A wide shot of the Andes Mountains with a snow covered Mt. Ausangate in the center. The 2020 team of eleven are hiking in the foreground on a beautiful day.

Our Blogs

Back Country Bruises – Part 1
17 Aug
By 2020
  • Share this blog post

by Randy Pierce

This weekend’s hike was a fantastic experience for me personally, though it came with a significant impact…literally.

We loaded up our packs for a Friday night stay at a campground near the trailhead, to both test our new equipment as well as ensure an early morning departure. Time is typically one of my biggest challenges due to my need to hike more slowly than most. So, with slightly heavier packs (my pack, at 48 pounds, was barely the most heavy), we set out on the Avalon Trail. Roughly .5 miles into the hike, we were enjoying gentle trails – then an error on a plank bog bridge made our hike a bit more difficult.

Typically, Quinn leads me by half a dog, meaning I’m walking beside his right flank. He stops to signal warnings when his subtle body positioning cannot have me evade things entirely. Sometimes, Quinn and I need to go single file, due to a narrow pathway or bridge. While single file, when Quinn stops for an obstacle, I have to estimate the distance to his front paws, ask him to ‘hup-up’, and then find the edge of the obstacle. When we hit a plank bridge that was too narrow for us to walk side by side, Quinn did his work well – and Tracy, with a very good understanding of our process, alerted me that there was a deep space between the plank and the stepping-stone off the plank. Unfortunately, I did not hear Tracy’s warning, nor did I catch Quinn’s extra hesitation as he stepped off the plank to the rock. My wet boot partially reached the stone step, but then it slipped. I fell between the plank and the rock and banged my knee solidly against another rock. The swelling was significant and immediate.

Our Wilderness First Aid training came in handy, as a quick evaluation of my situation found my mood strong, thoughts coherent, and bones not broken. We walked to the junction of the A-Z trail (Avalon – Zealand) and then made some decisions. We would ice my knee, using frozen steak tips for that night’s dinner, wrap it, and carry on – with me periodically giving my status to the hiking leader, Carrie.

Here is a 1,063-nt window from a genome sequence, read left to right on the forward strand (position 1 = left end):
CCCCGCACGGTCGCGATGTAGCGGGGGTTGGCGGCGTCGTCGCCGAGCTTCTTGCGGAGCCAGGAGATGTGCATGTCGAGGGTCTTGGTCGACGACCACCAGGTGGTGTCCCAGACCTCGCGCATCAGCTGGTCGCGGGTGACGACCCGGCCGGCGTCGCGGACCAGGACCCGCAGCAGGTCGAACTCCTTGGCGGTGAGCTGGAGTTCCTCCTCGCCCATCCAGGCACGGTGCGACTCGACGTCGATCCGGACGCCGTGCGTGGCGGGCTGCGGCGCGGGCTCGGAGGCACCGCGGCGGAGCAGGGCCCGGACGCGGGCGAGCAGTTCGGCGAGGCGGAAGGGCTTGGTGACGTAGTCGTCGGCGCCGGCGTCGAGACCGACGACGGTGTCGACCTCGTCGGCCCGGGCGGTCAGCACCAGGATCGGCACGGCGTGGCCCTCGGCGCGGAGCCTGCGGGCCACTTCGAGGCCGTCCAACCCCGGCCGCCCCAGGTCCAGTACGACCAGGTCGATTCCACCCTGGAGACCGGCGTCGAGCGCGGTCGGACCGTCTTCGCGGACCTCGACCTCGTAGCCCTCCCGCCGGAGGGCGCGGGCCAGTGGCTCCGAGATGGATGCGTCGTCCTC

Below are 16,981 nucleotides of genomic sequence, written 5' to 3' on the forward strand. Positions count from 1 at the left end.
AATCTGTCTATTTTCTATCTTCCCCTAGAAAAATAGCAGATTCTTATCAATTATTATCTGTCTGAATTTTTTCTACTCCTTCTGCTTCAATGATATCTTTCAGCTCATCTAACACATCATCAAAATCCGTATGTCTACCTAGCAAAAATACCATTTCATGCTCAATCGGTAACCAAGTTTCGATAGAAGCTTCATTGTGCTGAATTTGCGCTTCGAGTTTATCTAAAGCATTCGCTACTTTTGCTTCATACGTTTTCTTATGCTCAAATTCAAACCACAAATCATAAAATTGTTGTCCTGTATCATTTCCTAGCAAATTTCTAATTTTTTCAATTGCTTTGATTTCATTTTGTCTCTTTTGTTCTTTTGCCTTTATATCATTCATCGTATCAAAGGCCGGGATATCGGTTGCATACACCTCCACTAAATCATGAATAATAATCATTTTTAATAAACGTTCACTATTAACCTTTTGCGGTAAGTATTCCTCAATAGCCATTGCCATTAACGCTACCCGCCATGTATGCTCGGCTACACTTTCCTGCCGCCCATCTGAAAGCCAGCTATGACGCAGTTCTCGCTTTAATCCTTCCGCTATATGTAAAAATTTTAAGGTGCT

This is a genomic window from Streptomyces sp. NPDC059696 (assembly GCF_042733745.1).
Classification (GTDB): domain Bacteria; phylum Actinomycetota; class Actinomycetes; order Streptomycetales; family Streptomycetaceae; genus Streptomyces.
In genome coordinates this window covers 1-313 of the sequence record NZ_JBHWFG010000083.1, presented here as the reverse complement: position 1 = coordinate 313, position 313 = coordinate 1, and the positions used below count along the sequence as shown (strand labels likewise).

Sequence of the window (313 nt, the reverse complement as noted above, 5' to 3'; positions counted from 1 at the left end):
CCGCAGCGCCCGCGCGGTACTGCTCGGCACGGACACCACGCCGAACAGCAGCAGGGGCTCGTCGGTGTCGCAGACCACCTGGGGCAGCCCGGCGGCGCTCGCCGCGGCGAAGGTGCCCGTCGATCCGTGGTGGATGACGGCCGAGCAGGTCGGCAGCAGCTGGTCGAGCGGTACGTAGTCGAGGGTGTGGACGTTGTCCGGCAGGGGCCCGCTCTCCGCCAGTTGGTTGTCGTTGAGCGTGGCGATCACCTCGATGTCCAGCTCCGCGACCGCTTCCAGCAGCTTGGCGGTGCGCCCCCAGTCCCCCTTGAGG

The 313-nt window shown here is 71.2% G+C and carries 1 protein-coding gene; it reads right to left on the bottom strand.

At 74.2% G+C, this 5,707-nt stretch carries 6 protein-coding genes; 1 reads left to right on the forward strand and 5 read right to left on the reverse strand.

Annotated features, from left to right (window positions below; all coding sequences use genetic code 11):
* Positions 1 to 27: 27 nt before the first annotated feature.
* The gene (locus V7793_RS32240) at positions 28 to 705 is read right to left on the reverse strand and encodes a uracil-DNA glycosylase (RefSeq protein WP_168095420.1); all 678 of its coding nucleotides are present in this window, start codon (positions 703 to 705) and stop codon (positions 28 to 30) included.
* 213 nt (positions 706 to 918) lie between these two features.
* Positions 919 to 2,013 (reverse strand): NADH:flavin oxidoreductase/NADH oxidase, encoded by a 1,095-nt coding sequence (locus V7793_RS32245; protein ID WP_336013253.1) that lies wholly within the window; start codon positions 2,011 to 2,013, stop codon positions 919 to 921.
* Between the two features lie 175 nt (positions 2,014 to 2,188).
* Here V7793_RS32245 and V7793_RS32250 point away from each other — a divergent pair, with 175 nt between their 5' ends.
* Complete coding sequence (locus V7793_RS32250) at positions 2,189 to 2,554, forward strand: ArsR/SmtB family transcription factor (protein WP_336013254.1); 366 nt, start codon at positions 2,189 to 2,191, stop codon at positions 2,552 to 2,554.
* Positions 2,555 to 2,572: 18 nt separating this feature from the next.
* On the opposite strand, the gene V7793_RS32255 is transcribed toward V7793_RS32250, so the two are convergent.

We had lunch at our last water source, which was a mossy, old-world-feeling forest with sunlight streaming through forest breaks. The spot was beautiful and we were proud of having made such good progress despite the setback. While filling our water containers, I listened as folks described the area. The air had been chilled by the stream gorge, and I delighted in the day. We had heard of sparse views on Mt. Tom, but we found many worthy views of the Presidentials. My companions were marvelous about sharing things with me, including details of a spider building a web off trail.

We made good time, and at the Mt. Tom spur, we stashed our packs off the trail to make the spur trip without the weight of our packs. The summit had better views than promised, and thanks to Steve Smith’s book on the 48 from the Mountain Wanderer, we knew how to find the ‘secret bench’ views. We laughed much and reveled in our accomplishment. The group was excited – and the luxury of hiking without a pack really makes a difference when you’ve been lugging all that weight.

We walked back to our packs and found some previously used campsite off the trail. Carrie and Kara went for water refills while the rest of us set up camp. A marvelous feast and great camaraderie whiled away the evening. Sure, we could have pushed onward, but staying closer to the water source and savoring the trip was more important. It was a great decision, and we are all closer and happier for that evening together on the top of the range.

Some of you know I’m a bit of a Pats fan, and as such I’m well familiar with the instant replay. Day 2 of our hike featured several of those, both good and bad: great trails, hard work, marvels of nature, water concerns… and yet more practice with the Wilderness First Aid training.

To Be Continued…

Leave a Reply

Your email address will not be published. Required fields are marked *